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The Savvy Blog is a sassy little blog about public relations, journalism and politics, with occasional diversions. New posts show up about twice a week, most of them written by Dennis Bailey, president of Savvy, Inc., a leading public relations firm in Portland, Maine, with infrequent guest posts from bloggers around the country. Please offer your comments and subscribe by submitting your email in the form above. And Connect with . Thanks.

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Do television ads for political campaigns even work anymore?

  
  
  

The evil political "genius" Karl Rove spent oodles of cash this season trying to elect Republican candidates - or more accurately, trying to defeat Democrats. Most of the ads run by his two SuperPacs (American Crossroads and Crossroads Grassroots Policy Strategies) weren't in support of Republican candidates, but were nasty, negative, half-true attacks on their opponents.

Dr. Evil: Karl Rove
Karl Rove plotting his next campaign

And when I say oodles of cash, I mean it. The total spending by outside third party groups this season was somewhere in the neighborhood of $1 billion. That's right, one beeeeeellllion dollars, with a B, although I doubt the final tally is complete. And Rove was the biggest of the biggest outside spenders (or offenders), raising and spending a reported $300 million, almost all of it on those ubiquitous television campaign ads.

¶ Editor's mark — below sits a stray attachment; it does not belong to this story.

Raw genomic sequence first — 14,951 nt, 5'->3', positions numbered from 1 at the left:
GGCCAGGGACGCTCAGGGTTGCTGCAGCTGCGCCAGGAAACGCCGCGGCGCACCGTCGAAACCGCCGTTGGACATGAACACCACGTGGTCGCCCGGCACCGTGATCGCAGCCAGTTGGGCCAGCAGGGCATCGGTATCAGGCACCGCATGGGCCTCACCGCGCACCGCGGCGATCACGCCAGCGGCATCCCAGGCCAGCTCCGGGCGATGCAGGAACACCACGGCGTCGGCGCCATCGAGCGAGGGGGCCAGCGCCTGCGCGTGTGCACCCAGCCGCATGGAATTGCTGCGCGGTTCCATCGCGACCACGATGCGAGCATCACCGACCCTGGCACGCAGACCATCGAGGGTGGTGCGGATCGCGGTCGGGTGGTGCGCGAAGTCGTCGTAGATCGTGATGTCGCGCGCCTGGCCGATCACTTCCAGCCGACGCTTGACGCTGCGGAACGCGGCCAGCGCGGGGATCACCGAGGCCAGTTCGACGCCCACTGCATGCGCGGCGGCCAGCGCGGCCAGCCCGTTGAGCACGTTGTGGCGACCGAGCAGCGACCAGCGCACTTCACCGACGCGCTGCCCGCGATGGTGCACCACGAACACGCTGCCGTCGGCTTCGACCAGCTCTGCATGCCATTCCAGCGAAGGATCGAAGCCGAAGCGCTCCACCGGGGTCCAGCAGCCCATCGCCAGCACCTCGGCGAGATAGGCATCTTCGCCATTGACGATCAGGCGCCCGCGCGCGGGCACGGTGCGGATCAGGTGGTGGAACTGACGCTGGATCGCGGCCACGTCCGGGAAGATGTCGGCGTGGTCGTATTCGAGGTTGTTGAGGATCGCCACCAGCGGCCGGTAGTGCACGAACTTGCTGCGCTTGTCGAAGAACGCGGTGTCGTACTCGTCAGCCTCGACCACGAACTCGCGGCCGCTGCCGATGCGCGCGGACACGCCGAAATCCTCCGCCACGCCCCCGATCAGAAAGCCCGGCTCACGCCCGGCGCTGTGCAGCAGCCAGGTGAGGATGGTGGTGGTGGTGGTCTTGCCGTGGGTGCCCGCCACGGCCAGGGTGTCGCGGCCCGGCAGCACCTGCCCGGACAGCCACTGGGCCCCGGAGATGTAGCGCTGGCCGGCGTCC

And what did he get for this unprecedented spending spree?

Not much. Not much at all.

In fact, his two political outfits spent $127 million on more than 82,000 TV ads in support of Republican presidential candidate - and loser - Mitt Romney. Down the ballot, 10 of the 12 Senate candidates and four of the nine House candidates that the Rove groups backed all lost their bids.

The return on investment for American Crossroads donors was just 1 percent, according to an analysis by the Sunlight Foundation, a Washington-based group that advocates for open government. For donors to his other PAC, Crossroads GPS (who because of our screwed up campaign disclosure laws are anonymous), the success rate was a little better, 13 percent. (You see, in this country spending zillions of dollars on nasty, negative, misleading political TV ads paid for by anonymous fat-cat donors is perfectly legal, but an anonymous $90 website with completely factual information will get you in big trouble. But I digress). 

Rove's ROI was much lower even than the return on investment by the two parties on their targeted races. As New York Senator Charles Schumer said, “If Crossroads were a business, and Rove was the CEO, he’d be fired."

So what does this all mean as far as campaign spending and television advertising goes?

Hard to say until we see more data. But here are a few of my, ahem, expert observations.